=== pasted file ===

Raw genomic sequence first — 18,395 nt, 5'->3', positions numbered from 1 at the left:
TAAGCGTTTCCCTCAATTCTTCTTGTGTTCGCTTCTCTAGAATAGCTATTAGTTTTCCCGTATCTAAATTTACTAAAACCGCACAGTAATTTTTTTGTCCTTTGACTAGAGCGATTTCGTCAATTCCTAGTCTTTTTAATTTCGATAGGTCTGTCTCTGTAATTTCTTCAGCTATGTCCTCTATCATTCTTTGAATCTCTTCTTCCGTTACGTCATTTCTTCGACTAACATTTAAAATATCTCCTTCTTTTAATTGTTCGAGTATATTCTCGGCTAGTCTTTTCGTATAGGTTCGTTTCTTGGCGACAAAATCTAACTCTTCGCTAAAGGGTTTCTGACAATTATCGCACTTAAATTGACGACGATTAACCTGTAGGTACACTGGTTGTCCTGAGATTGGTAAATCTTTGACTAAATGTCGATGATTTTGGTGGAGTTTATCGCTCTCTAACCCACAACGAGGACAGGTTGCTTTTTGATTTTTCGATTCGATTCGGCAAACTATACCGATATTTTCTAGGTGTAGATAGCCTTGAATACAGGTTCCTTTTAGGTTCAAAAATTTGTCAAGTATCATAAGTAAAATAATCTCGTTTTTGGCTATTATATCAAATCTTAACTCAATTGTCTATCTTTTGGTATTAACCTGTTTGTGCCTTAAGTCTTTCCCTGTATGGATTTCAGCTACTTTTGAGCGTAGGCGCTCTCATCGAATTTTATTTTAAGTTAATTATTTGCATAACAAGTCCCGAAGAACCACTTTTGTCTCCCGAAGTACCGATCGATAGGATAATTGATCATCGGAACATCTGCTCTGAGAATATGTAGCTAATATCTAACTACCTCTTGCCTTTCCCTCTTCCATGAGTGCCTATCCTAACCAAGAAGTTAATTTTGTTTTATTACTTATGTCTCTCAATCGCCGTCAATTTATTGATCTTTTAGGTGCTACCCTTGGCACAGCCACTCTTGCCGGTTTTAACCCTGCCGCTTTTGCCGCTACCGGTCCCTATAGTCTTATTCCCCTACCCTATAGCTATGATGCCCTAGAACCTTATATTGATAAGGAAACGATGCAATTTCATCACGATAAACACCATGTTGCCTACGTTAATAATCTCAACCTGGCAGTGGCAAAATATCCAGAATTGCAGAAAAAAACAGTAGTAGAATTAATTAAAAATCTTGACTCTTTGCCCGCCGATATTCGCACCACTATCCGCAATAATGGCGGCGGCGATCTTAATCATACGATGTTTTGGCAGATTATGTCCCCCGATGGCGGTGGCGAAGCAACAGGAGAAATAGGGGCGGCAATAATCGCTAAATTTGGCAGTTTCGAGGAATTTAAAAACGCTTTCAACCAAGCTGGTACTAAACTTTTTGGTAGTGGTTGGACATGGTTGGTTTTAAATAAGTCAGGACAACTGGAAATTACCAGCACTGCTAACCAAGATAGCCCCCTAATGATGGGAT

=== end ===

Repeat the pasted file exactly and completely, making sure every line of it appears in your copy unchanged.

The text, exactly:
Raw genomic sequence first — 18,395 nt, 5'->3', positions numbered from 1 at the left:
TAAGCGTTTCCCTCAATTCTTCTTGTGTTCGCTTCTCTAGAATAGCTATTAGTTTTCCCGTATCTAAATTTACTAAAACCGCACAGTAATTTTTTTGTCCTTTGACTAGAGCGATTTCGTCAATTCCTAGTCTTTTTAATTTCGATAGGTCTGTCTCTGTAATTTCTTCAGCTATGTCCTCTATCATTCTTTGAATCTCTTCTTCCGTTACGTCATTTCTTCGACTAACATTTAAAATATCTCCTTCTTTTAATTGTTCGAGTATATTCTCGGCTAGTCTTTTCGTATAGGTTCGTTTCTTGGCGACAAAATCTAACTCTTCGCTAAAGGGTTTCTGACAATTATCGCACTTAAATTGACGACGATTAACCTGTAGGTACACTGGTTGTCCTGAGATTGGTAAATCTTTGACTAAATGTCGATGATTTTGGTGGAGTTTATCGCTCTCTAACCCACAACGAGGACAGGTTGCTTTTTGATTTTTCGATTCGATTCGGCAAACTATACCGATATTTTCTAGGTGTAGATAGCCTTGAATACAGGTTCCTTTTAGGTTCAAAAATTTGTCAAGTATCATAAGTAAAATAATCTCGTTTTTGGCTATTATATCAAATCTTAACTCAATTGTCTATCTTTTGGTATTAACCTGTTTGTGCCTTAAGTCTTTCCCTGTATGGATTTCAGCTACTTTTGAGCGTAGGCGCTCTCATCGAATTTTATTTTAAGTTAATTATTTGCATAACAAGTCCCGAAGAACCACTTTTGTCTCCCGAAGTACCGATCGATAGGATAATTGATCATCGGAACATCTGCTCTGAGAATATGTAGCTAATATCTAACTACCTCTTGCCTTTCCCTCTTCCATGAGTGCCTATCCTAACCAAGAAGTTAATTTTGTTTTATTACTTATGTCTCTCAATCGCCGTCAATTTATTGATCTTTTAGGTGCTACCCTTGGCACAGCCACTCTTGCCGGTTTTAACCCTGCCGCTTTTGCCGCTACCGGTCCCTATAGTCTTATTCCCCTACCCTATAGCTATGATGCCCTAGAACCTTATATTGATAAGGAAACGATGCAATTTCATCACGATAAACACCATGTTGCCTACGTTAATAATCTCAACCTGGCAGTGGCAAAATATCCAGAATTGCAGAAAAAAACAGTAGTAGAATTAATTAAAAATCTTGACTCTTTGCCCGCCGATATTCGCACCACTATCCGCAATAATGGCGGCGGCGATCTTAATCATACGATGTTTTGGCAGATTATGTCCCCCGATGGCGGTGGCGAAGCAACAGGAGAAATAGGGGCGGCAATAATCGCTAAATTTGGCAGTTTCGAGGAATTTAAAAACGCTTTCAACCAAGCTGGTACTAAACTTTTTGGTAGTGGTTGGACATGGTTGGTTTTAAATAAGTCAGGACAACTGGAAATTACCAGCACTGCTAACCAAGATAGCCCCCTAATGATGGGAT